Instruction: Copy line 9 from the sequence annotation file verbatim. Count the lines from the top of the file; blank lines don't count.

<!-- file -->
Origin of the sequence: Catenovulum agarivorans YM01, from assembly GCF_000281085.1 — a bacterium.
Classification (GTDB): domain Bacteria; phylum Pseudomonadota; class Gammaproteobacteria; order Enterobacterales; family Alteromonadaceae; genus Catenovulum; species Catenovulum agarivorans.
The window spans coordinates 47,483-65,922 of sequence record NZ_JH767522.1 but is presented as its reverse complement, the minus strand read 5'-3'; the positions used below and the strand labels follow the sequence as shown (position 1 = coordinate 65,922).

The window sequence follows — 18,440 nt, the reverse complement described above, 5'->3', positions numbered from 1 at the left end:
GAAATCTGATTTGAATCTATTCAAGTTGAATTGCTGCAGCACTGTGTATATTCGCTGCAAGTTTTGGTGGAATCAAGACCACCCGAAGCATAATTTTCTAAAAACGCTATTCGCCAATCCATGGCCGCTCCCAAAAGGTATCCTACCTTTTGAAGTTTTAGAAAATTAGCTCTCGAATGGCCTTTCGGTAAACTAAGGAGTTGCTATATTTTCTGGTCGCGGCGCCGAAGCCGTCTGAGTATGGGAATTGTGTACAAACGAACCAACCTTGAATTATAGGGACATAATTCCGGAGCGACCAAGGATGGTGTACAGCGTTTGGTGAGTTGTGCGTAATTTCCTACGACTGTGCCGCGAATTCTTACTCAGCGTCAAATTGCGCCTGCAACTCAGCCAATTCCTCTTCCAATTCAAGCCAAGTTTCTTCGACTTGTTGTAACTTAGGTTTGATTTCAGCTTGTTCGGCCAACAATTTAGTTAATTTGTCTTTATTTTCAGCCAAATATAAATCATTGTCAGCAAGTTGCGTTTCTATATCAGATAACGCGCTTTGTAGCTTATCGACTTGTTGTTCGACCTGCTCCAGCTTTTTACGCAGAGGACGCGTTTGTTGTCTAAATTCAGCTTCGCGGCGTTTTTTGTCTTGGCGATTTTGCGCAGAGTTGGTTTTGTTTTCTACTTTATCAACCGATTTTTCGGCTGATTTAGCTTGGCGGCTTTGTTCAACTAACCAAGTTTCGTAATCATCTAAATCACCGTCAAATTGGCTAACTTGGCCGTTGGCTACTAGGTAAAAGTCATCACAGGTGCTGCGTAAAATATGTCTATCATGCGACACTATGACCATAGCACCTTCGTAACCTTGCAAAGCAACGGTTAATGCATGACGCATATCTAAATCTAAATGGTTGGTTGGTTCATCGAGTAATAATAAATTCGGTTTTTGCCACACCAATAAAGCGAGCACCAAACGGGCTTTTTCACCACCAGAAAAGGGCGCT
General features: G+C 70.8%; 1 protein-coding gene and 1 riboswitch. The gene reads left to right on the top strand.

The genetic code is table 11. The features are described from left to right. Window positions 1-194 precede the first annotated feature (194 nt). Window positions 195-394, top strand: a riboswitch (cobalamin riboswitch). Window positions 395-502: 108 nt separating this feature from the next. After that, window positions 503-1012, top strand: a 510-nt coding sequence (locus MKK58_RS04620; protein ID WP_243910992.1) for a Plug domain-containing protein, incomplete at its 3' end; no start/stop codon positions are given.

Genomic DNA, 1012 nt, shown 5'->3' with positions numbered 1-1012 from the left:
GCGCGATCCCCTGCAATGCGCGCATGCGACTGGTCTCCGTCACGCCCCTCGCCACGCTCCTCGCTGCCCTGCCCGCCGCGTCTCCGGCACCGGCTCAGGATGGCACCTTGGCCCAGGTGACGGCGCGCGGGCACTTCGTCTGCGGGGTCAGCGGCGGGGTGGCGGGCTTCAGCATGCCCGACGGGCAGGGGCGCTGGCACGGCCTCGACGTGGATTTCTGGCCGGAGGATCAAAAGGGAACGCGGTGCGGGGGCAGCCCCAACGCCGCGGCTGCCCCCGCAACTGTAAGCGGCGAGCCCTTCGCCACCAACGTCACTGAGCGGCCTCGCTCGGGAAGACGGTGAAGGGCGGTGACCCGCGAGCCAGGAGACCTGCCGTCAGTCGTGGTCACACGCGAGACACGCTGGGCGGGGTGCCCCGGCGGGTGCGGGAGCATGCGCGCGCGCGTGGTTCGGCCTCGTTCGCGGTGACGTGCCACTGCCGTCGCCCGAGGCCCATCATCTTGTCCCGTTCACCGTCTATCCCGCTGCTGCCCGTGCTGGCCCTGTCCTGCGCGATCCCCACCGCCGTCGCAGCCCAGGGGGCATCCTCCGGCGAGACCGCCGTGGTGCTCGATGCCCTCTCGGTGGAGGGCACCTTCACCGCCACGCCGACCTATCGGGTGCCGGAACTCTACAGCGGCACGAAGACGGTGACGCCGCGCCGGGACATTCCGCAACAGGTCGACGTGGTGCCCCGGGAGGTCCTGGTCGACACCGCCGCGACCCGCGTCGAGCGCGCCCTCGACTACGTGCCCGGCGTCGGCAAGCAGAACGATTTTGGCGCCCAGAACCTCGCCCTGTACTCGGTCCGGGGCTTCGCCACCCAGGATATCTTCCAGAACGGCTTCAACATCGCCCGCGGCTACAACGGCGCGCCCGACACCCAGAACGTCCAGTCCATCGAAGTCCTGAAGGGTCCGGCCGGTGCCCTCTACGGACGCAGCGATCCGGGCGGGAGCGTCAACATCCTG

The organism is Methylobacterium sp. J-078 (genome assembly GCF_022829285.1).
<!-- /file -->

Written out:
GCGCGATCCCCTGCAATGCGCGCATGCGACTGGTCTCCGTCACGCCCCTCGCCACGCTCCTCGCTGCCCTGCCCGCCGCGTCTCCGGCACCGGCTCAGGATGGCACCTTGGCCCAGGTGACGGCGCGCGGGCACTTCGTCTGCGGGGTCAGCGGCGGGGTGGCGGGCTTCAGCATGCCCGACGGGCAGGGGCGCTGGCACGGCCTCGACGTGGATTTCTGGCCGGAGGATCAAAAGGGAACGCGGTGCGGGGGCAGCCCCAACGCCGCGGCTGCCCCCGCAACTGTAAGCGGCGAGCCCTTCGCCACCAACGTCACTGAGCGGCCTCGCTCGGGAAGACGGTGAAGGGCGGTGACCCGCGAGCCAGGAGACCTGCCGTCAGTCGTGGTCACACGCGAGACACGCTGGGCGGGGTGCCCCGGCGGGTGCGGGAGCATGCGCGCGCGCGTGGTTCGGCCTCGTTCGCGGTGACGTGCCACTGCCGTCGCCCGAGGCCCATCATCTTGTCCCGTTCACCGTCTATCCCGCTGCTGCCCGTGCTGGCCCTGTCCTGCGCGATCCCCACCGCCGTCGCAGCCCAGGGGGCATCCTCCGGCGAGACCGCCGTGGTGCTCGATGCCCTCTCGGTGGAGGGCACCTTCACCGCCACGCCGACCTATCGGGTGCCGGAACTCTACAGCGGCACGAAGACGGTGACGCCGCGCCGGGACATTCCGCAACAGGTCGACGTGGTGCCCCGGGAGGTCCTGGTCGACACCGCCGCGACCCGCGTCGAGCGCGCCCTCGACTACGTGCCCGGCGTCGGCAAGCAGAACGATTTTGGCGCCCAGAACCTCGCCCTGTACTCGGTCCGGGGCTTCGCCACCCAGGATATCTTCCAGAACGGCTTCAACATCGCCCGCGGCTACAACGGCGCGCCCGACACCCAGAACGTCCAGTCCATCGAAGTCCTGAAGGGTCCGGCCGGTGCCCTCTACGGACGCAGCGATCCGGGCGGGAGCGTCAACATCCTG